The Commission has made seven proposals to improve our current asylum system, each of which has a real added value on its own. For example, new rules on who qualifies for asylum will take away the incentive for people to go asylum shopping, because applicants will have the same chances of getting asylum in every Member State. Likewise, clearer rules on reception conditions will ensure that asylum seekers are treated alike in a dignified manner in all Member States helping also to prevent secondary movements. Five out of these seven proposals are in the final stages and we have called on the Council and European Parliament to adopt these soon. Work must continue on finding a balanced solution also on the two other core pieces however - the reform of the Dublin Regulation and of the Asylum Procedures Regulation. The new Dublin Regulation should bring genuine added value, and should embody the direct assurance of relief to Member States under pressure, balanced with the effective exercise of responsibility. Member States should contribute, on a voluntary basis, to all components of the comprehensive approach to relieve Member States under pressure. However, for times of particular pressure, a safety net should be built into the system, ensuring that in the absence of sufficient voluntary pledges, real support can be guaranteed to the Member State concerned.
An international issue
We all know that we live in an era that will be qualified by historians as the era of human mobility. This is why we must continue to endeavour to better manage migration globally - reducing irregular migration, but also allowing for safe and orderly migration that serves the interests of all. The recent adoption of the Global Compact for Safe, orderly and legal migration was a milestone in that respect for multilateral cooperation on migration. More than 164 states have signed and adopted it, retaining their full sovereignty on designing and implementing migration policies, but with the political commitment to cooperate internationally.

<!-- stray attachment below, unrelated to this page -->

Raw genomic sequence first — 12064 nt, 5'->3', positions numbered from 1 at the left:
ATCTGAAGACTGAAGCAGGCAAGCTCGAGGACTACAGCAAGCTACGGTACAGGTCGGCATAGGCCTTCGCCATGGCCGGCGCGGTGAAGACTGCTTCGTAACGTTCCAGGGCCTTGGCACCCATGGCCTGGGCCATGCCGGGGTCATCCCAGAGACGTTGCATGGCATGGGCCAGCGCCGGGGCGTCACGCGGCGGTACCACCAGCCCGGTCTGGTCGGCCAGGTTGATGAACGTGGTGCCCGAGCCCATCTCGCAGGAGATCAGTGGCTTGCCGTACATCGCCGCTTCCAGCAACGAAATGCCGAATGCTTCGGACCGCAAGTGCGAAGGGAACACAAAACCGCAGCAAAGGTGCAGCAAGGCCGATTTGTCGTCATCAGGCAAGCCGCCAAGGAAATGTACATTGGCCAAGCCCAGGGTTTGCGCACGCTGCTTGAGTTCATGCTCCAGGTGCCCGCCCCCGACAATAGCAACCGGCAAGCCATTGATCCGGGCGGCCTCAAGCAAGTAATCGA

We have also made a clear call to our Member States to enhance legal pathways to Europe, both for protection but also for labour migration. Legal migration channels to the European Union have increased for people in need of international protection, and since 2015, resettlement programmes have offered safe and legal pathways to almost 44 000 people. Member States have also committed to offer more than 50,000 additional resettlement places by autumn 2019. Now we also need to step up efforts to better manage labour migration, based on the needs of our economies. That is why the Commission is calling on the European Parliament and the Council to agree on a reform of the EU Blue Card Directive with clear added value before the European Parliamentary elections.
To implement all the needed migration and border management measures, we have proposed to almost triple the European Union budget for migration and border management to reach nearly €35 billion for the next 7 years. These durable solutions based on solidarity and responsibility are ambitious but they are possible if the political will is there and necessary without a doubt. We have a small window of opportunity in front of us, and we cannot let it close. There is no time to lose.
We have to complete the architecture of the migration strategy that we developed and launched in 2015, almost from scratch, in the wake of the unprecedented occurrences. It is a strategy that seeks to prepare our Union in view of any possible similar situation that might occur given the volatile international environment: a future-proof, functional, effective and stable policy fully responding to international and European law, and our humanitarian ethical duties.